Resolved How To Override The Runtime System.dll Namespace?

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Sheepings

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Please stop apologising. :)

If you don't ask, you won't learn.

Now, go back and read post 7 again and then click on the Resource link on p/#6 and read the left top corner... :rolleyes:
 

Dalski

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Yes I understand the system.dll assembly was incorrectly being referenced from the link provided. The mscorlib assembly needed to be referenced. But I cannot for the life of me see where I could've learned this from referencing the .NET API Browser.
 

JohnH

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"reference source" is the site that provides the source code for the .Net libraries. Very hard-core codes, noone quite sane read them :)

".Net API Browser - Microsoft Docs" - here is documentation and learning material for developers. This is for all levels developers, there are also learning articles and introduction topics to be found.
 

JohnH

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Yes I understand the system.dll assembly was incorrectly being referenced from the link provided. The mscorlib assembly needed to be referenced. But I cannot for the life of me see where I could've learned this from referencing the .NET API Browser.
Don't worry about that. The core runtime library is always referenced no matter project you create.
 

Sheepings

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"reference source" is the site that provides the source code for the .Net libraries. Very hard-core codes, noone quite sane read them :)
I read them. Lol I guess that puts me in the insane category. But we all knew that :LOL:

If I want to know what object<T> is being returned and to see if I can improve on calculative performances by using an interface, I do check the references for that.
 

Dalski

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"reference source" is the site that provides the source code for the .Net libraries. Very hard-core codes, noone quite sane read them :)
I don't see how any developer could stay away from them. One of my first lessons with the Raspbery Pi was disecting the etc folder and renaming system-based commands, creating alias system commands and the like.
 

Sheepings

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Huu?

So what you're saying is you rewrote the kernel? :unsure:
 

Skydiver

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Sshh... Don't tell Linus.
 

Skydiver

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Erm if I'm being honest I did look into how memory is stored, going into the stack & the heap, then looking int assembly a little, with push, pop etc... Iteration stacks... I think I even did read up on comparisson operators assessing l-values & r-values.
Then reading up on how pdfs are stored with image maps, & how pdfs store glyphs. Trying to get to sleep but unable to sleep thinking about it, getting up in the middle of the night to read more. Reading autocad's developers document on it's filetype, the hierarchical structure of entities drawn in CAD. Don't get me wrong I'm not understanding all of it to the level you guys would, but I'm suffering of being interested in everything.
It's a disease, don't judge me :LOL:.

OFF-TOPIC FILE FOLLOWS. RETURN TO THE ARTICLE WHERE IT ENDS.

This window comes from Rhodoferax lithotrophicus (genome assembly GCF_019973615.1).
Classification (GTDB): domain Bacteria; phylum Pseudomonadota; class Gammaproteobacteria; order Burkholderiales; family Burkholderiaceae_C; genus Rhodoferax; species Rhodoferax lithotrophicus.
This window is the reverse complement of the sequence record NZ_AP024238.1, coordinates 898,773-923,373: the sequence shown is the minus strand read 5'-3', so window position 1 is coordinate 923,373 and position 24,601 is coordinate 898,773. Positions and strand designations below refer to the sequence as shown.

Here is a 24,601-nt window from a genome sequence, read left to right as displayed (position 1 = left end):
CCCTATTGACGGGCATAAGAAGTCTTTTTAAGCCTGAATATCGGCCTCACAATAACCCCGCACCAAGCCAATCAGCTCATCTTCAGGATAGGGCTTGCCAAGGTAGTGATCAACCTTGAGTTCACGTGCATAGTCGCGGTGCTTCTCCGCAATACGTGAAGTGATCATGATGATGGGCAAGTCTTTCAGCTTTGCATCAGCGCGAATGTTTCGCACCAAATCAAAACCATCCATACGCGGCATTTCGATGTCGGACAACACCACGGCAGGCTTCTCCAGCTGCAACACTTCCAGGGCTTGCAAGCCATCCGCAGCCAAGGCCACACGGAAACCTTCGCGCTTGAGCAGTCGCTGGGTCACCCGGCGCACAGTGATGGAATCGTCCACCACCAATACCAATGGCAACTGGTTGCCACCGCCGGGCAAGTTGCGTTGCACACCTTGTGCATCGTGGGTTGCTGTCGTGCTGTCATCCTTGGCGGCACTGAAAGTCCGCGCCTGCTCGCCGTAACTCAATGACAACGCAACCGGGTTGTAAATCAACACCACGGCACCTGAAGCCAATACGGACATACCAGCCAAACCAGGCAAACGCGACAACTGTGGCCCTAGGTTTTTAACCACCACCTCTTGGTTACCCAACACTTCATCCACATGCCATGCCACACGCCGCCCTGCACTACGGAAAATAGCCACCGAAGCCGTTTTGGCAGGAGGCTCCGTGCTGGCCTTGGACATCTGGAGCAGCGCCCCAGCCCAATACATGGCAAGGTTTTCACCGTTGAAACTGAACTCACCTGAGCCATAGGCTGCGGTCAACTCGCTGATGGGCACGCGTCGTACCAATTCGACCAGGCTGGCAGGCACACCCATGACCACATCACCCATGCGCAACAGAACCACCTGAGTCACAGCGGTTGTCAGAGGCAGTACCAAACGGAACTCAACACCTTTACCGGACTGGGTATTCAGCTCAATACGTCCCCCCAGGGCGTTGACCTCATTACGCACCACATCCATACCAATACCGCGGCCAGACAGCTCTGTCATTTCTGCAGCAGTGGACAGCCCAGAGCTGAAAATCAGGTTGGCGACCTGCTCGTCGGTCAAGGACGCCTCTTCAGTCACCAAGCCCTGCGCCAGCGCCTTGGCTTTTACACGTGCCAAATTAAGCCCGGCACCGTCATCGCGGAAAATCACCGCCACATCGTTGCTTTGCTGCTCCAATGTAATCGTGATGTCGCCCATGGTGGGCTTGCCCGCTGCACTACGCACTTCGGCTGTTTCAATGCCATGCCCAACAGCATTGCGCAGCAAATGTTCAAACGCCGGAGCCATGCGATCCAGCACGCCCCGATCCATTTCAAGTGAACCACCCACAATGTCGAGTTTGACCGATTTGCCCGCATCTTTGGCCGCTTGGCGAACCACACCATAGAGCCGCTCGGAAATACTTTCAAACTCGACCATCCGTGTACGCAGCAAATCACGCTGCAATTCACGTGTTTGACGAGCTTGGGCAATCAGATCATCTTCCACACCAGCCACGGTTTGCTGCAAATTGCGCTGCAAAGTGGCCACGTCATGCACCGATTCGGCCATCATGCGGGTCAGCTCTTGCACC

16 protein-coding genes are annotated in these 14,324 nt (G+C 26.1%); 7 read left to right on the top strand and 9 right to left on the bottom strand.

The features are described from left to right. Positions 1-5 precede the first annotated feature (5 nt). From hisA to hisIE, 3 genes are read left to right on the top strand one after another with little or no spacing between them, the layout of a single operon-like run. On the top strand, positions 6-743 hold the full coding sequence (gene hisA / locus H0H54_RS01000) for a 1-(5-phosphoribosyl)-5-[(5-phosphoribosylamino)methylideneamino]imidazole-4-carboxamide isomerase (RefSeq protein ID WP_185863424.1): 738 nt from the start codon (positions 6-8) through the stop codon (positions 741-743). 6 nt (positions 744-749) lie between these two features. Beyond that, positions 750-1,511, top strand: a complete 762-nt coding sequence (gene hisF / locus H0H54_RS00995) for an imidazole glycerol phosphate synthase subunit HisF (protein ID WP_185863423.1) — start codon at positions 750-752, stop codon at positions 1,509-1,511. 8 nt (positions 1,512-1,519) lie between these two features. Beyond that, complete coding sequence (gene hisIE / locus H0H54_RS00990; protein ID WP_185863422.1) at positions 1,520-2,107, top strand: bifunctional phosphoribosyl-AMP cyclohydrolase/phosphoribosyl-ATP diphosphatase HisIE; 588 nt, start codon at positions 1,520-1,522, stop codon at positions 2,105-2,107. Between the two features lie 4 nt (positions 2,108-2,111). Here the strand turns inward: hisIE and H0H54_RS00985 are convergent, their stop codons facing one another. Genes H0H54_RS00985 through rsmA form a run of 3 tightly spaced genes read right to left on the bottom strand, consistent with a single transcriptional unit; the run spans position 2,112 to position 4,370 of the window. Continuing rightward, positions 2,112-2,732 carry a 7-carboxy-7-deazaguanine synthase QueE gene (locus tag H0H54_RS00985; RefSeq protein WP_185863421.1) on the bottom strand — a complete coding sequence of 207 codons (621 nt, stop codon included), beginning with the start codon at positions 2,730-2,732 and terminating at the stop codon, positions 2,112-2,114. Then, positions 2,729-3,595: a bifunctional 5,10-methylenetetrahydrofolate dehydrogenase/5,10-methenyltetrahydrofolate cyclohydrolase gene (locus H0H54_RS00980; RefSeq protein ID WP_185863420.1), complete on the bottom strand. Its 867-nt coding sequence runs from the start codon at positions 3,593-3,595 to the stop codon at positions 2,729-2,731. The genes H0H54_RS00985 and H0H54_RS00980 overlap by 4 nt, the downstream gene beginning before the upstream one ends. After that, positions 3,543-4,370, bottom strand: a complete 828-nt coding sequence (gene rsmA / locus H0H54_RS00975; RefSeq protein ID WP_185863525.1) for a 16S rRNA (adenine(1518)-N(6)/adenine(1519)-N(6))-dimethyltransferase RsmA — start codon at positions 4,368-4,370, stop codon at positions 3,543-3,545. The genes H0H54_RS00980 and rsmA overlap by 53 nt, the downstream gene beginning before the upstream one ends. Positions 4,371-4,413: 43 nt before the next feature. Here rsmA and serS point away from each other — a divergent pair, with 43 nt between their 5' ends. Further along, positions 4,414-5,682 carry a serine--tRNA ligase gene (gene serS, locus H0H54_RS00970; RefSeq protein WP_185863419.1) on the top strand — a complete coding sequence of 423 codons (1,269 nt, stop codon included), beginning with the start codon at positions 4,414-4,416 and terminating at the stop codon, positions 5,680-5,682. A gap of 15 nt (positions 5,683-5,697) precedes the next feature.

Ah! You're that kind of geek! Don't worry. You are in good company. I think a majority of people who are drawn into this industry naturally (rather than forced in by economics), has that innate tinkerer who has to know how stuff works. All I can recommend is have an efficient way of putting stuff on the stack as you go down one rabbit hole after another so that you can come back to what you had put on the top of your "to study" stack. For me it's more like a "heap" rather than a "stack" which makes matters worse sometimes.
 

Dalski

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So what you're saying is you rewrote the kernel? :unsure:
No not at all, we can all see that I'm no wizard, merely an enthusiast with masses of enthusiasm but lacking the brains.
One of the very first lessons on the raspberry pi official website is learning the file structure of an operating system, and involved altering the system commands; a very good lesson. If my memory serves correct it was the etc folder. I wrote it down in a book as well as I did them.

I can photograph my notes & put them up here if you think I'm telling linus :p.

I think a majority of people who are drawn into this industry naturally (rather than forced in by economics), has that innate tinkerer who has to know how stuff works.
I'd agree Skydiver, it got me from the building site into the office.
 
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Sheepings

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Sshh... Don't tell Linus.
haha - I think; after re-reading what he said, he may actually have meant something completely different. Rewriting the etc would require rewriting the kernel. Rewriting configs in the etc is completely different. RP has configs in the etc directory such as message of the day etc. no pun intended.

That made me laugh
 

jmcilhinney

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Yes I understand the system.dll assembly was incorrectly being referenced from the link provided. The mscorlib assembly needed to be referenced. But I cannot for the life of me see where I could've learned this from referencing the .NET API Browser.
The documentation for the Object class is here:


Like every type page in that documentation, it states at the top what namespace it's a member of and what assembly it's declared in. What does it say at the top of that page? I think the issue here seems to be that you don't (or didn't) understand the difference between a namespace and an assembly.
 
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